U.S. Promises to ‘Increase Flow of Independent Information’ to North Korea

South Korean activists release balloons carrying anti-North Korea leaflets at a park near the inter-Korea border in Paju, north of Seoul, on October 10, 2014
AFP/Jung Yeon-Je

The diplomatic thaw between North and South Korea led to the highly publicized dismantling of propaganda loudspeakers along the border this week, but the U.S. State Department promised on Wednesday that the effort to bring “independent information” to communist North Korea will continue.

State Department spokeswoman Heather Nauert made this commitment during remarks to commemorate North Korea Freedom Week:

For more than 60 years the people of North Korea have faced egregious human rights violations in virtually every aspect of life. In addition to the roughly 100,000 individuals, including children and family members of the accused, who suffer in political prison camps, North Koreans face an almost complete denial of fundamental freedoms by their government. Those trying to flee this oppressive environment, if caught, are often tortured or killed.

We remain gravely concerned and deeply troubled by these abuses. In tandem with the maximum pressure campaign, we will continue to press for accountability for those responsible.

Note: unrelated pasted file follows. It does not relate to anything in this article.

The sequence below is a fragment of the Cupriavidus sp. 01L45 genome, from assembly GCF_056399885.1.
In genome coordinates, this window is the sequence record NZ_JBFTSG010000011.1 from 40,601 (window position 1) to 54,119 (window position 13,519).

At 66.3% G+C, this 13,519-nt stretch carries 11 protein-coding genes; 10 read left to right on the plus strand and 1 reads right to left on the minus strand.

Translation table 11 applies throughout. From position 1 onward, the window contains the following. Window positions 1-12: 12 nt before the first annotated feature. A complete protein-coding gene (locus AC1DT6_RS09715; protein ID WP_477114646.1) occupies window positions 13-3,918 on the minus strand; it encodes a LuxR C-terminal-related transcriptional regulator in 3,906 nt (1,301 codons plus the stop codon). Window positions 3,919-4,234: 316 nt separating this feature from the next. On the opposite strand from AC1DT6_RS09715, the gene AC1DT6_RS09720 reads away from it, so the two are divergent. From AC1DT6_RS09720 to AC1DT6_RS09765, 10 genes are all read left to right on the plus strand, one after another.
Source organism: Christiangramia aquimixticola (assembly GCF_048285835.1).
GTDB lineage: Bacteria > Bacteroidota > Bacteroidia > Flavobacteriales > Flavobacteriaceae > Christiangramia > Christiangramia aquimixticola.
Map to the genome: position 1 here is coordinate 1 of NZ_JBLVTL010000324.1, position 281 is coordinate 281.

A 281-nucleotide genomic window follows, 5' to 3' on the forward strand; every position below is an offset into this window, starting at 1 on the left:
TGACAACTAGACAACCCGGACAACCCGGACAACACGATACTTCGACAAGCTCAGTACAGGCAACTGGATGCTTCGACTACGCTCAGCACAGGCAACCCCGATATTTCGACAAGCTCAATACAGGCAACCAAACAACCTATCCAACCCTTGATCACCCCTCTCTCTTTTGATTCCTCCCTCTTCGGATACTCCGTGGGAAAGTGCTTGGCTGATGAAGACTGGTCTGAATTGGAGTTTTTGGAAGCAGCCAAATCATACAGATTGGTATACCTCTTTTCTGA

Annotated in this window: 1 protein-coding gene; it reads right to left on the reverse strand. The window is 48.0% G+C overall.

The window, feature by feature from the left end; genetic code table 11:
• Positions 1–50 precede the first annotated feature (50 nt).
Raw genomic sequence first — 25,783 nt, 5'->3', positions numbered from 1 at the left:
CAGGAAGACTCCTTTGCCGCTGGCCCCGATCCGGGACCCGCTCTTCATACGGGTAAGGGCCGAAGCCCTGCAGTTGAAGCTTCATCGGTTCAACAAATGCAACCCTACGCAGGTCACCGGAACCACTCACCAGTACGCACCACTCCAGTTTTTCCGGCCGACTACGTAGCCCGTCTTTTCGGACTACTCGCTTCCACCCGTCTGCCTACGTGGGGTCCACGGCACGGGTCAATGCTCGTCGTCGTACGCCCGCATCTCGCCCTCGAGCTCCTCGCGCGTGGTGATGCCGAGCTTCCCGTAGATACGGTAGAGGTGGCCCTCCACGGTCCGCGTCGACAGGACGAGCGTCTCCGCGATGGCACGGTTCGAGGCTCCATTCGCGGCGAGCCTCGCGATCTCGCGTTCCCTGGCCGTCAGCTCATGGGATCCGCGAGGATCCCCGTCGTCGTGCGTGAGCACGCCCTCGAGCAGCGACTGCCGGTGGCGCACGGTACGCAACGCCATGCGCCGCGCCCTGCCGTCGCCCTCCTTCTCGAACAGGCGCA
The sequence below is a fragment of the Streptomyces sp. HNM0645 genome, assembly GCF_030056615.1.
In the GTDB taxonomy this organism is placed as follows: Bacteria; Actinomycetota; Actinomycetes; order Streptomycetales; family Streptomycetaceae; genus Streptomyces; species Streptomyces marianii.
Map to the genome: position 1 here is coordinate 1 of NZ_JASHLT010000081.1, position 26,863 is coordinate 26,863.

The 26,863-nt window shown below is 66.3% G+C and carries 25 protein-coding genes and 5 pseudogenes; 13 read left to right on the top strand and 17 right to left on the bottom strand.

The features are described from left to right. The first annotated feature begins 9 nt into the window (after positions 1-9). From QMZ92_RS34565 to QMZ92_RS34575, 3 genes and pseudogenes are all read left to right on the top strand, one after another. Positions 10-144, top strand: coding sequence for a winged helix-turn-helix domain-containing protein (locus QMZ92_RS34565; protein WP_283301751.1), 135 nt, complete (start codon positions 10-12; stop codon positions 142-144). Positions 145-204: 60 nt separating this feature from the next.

We are also going to continue our efforts to increase the flow of independent information into, out of, and within this isolated state to present everyday North Koreans with a more realistic picture of the outside world.

North Korea Freedom Week is an annual event promoted for the past 15 years by the North Korea Freedom Coalition, a nonpartisan alliance with members from the United States, both Koreas, Japan, and other nations, including representatives from humanitarian organizations and support groups for North Korean defectors. The theme of this year’s North Korea Freedom Week is “Truth Will Set Them Free.”

Vice President Mike Pence contributed to North Korea Freedom Week on Wednesday with a tribute to North Korean defectors, some of whom he met during his trip to the Pyeongchang Winter Olympics in February:

One of those defectors, former high-ranking official Thae Yong-ho, told the House Foreign Affairs Committee in November that the North Korean regime relies upon total control of the information received by its captive population.

“Until now, the North Korean system has prevailed through an effective and credible reign of terror and by almost perfectly preventing the free flow of outside information,” Thae testified.

“We cannot change the policy of terror of the Kim Jong-un regime, but we can educate the North Korean population to stand up by disseminating outside information,” he advised.

“However, is the United States really doing enough in this regard?” he asked. “The U.S. is spending billions of dollars to cope with the military threat. Yet how much does the U.S. spend each year on information activities involving North Korea in a year? Unfortunately, it may be a tiny fraction.”

In the past, efforts to smuggle outside information to North Koreans has relied on such unconventional, but reportedly effective, methods as filling flash drives with documents, photos, videos, and music, then tying them to hydrogen balloons and floating them across the border.


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